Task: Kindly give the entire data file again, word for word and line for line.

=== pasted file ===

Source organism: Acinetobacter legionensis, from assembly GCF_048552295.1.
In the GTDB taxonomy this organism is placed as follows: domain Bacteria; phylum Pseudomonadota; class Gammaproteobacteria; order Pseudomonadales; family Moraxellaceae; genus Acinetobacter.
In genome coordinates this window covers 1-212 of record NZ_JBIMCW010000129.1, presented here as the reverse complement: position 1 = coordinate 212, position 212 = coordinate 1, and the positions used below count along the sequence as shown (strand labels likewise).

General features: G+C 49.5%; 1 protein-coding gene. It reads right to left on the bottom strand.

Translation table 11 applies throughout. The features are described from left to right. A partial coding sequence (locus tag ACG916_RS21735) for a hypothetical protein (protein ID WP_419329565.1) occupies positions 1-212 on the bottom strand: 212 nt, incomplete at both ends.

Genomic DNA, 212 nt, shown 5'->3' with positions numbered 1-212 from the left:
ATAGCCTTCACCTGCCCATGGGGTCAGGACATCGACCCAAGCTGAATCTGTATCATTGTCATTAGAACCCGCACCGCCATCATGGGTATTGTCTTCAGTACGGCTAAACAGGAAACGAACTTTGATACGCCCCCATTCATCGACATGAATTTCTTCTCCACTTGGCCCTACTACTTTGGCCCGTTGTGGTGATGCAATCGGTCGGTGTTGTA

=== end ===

Source organism: Acinetobacter legionensis, from assembly GCF_048552295.1.
In the GTDB taxonomy this organism is placed as follows: domain Bacteria; phylum Pseudomonadota; class Gammaproteobacteria; order Pseudomonadales; family Moraxellaceae; genus Acinetobacter.
In genome coordinates this window covers 1-212 of record NZ_JBIMCW010000129.1, presented here as the reverse complement: position 1 = coordinate 212, position 212 = coordinate 1, and the positions used below count along the sequence as shown (strand labels likewise).

General features: G+C 49.5%; 1 protein-coding gene. It reads right to left on the bottom strand.

Translation table 11 applies throughout. The features are described from left to right. A partial coding sequence (locus tag ACG916_RS21735) for a hypothetical protein (protein ID WP_419329565.1) occupies positions 1-212 on the bottom strand: 212 nt, incomplete at both ends.

Genomic DNA, 212 nt, shown 5'->3' with positions numbered 1-212 from the left:
ATAGCCTTCACCTGCCCATGGGGTCAGGACATCGACCCAAGCTGAATCTGTATCATTGTCATTAGAACCCGCACCGCCATCATGGGTATTGTCTTCAGTACGGCTAAACAGGAAACGAACTTTGATACGCCCCCATTCATCGACATGAATTTCTTCTCCACTTGGCCCTACTACTTTGGCCCGTTGTGGTGATGCAATCGGTCGGTGTTGTA